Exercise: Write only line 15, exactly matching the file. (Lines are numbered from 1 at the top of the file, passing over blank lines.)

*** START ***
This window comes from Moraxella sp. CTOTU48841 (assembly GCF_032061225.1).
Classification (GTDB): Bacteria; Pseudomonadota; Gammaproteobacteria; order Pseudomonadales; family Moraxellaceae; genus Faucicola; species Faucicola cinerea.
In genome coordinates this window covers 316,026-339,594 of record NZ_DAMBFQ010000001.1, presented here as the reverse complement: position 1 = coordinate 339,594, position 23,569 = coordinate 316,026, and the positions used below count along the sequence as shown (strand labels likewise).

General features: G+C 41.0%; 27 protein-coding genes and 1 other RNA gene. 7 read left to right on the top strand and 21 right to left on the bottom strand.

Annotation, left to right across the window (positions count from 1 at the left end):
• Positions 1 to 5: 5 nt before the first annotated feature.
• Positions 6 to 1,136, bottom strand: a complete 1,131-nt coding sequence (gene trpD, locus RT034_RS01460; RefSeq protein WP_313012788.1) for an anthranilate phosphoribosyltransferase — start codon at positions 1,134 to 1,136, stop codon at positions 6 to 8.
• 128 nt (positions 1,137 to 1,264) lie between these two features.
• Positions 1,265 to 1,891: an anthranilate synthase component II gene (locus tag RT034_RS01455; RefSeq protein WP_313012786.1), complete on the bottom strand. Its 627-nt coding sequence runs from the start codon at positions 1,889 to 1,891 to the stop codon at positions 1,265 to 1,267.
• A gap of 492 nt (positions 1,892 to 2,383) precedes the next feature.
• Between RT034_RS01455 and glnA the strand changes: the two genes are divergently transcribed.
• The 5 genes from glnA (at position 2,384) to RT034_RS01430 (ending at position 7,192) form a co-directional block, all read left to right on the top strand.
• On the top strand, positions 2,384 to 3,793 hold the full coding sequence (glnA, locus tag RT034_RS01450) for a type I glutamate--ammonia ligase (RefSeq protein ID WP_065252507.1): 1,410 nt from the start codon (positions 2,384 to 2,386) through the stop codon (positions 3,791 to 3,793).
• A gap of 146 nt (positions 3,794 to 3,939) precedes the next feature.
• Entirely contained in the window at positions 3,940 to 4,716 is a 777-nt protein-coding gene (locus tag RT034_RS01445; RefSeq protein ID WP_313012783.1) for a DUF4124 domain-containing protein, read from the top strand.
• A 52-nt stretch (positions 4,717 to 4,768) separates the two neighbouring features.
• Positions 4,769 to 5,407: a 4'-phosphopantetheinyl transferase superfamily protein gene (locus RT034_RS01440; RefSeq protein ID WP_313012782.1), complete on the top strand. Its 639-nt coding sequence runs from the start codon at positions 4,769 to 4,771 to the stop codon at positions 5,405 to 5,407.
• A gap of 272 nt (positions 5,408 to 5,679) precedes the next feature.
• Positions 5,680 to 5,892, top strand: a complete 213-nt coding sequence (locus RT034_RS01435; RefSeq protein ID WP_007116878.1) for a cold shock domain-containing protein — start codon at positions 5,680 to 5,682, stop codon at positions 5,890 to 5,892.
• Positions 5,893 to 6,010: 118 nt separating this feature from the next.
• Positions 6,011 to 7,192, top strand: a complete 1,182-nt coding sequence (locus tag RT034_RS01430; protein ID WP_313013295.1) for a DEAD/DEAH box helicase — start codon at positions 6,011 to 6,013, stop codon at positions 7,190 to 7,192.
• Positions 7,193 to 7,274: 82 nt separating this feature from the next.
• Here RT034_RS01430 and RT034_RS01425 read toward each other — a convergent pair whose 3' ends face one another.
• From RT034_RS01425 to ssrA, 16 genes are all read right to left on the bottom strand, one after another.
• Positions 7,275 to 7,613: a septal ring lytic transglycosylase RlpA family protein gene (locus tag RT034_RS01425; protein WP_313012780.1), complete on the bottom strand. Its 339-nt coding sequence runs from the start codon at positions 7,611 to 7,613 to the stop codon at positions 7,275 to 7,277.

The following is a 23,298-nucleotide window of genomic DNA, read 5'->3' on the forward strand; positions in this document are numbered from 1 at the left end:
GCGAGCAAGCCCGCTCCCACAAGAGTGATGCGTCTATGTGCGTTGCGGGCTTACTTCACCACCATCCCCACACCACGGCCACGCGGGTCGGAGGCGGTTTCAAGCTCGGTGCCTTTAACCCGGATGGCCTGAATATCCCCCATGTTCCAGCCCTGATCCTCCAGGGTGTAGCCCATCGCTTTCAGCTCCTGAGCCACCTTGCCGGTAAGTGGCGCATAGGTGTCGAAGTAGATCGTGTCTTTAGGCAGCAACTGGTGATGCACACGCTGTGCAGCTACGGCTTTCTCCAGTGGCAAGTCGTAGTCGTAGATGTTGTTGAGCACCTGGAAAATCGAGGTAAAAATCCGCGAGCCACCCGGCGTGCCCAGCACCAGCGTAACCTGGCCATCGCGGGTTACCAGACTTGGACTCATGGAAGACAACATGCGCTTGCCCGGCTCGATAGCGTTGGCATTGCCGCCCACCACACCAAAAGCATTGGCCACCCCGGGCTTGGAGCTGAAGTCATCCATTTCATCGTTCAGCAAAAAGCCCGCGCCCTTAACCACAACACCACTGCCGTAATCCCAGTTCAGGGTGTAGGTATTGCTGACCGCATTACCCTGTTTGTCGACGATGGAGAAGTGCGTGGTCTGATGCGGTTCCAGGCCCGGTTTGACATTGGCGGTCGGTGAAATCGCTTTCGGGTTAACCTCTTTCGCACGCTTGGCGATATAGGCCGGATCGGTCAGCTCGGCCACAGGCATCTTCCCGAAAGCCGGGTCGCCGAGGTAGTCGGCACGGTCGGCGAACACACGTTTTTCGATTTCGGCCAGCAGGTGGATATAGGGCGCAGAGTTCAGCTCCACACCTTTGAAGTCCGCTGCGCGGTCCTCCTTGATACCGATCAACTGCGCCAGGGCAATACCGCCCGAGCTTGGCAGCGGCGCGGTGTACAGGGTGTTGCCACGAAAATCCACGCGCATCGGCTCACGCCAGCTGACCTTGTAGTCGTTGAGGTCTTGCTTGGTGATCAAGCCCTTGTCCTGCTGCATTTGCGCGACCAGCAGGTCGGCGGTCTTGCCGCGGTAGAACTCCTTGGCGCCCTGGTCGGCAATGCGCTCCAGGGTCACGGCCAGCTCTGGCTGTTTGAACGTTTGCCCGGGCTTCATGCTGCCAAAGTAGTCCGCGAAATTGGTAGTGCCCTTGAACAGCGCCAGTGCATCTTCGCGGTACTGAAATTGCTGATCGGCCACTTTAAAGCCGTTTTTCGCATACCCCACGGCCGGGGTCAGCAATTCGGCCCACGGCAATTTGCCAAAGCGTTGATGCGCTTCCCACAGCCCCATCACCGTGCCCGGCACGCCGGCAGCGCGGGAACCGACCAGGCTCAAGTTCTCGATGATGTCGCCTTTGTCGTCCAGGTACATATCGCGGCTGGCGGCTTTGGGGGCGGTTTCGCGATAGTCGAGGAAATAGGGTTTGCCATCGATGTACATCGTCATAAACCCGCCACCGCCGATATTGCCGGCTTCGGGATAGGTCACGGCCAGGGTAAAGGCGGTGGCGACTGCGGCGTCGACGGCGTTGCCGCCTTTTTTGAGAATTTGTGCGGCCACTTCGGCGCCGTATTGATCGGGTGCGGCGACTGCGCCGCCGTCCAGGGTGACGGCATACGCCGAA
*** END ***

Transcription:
• Entirely contained in the window at positions 3,940 to 4,716 is a 777-nt protein-coding gene (locus tag RT034_RS01445; RefSeq protein ID WP_313012783.1) for a DUF4124 domain-containing protein, read from the top strand.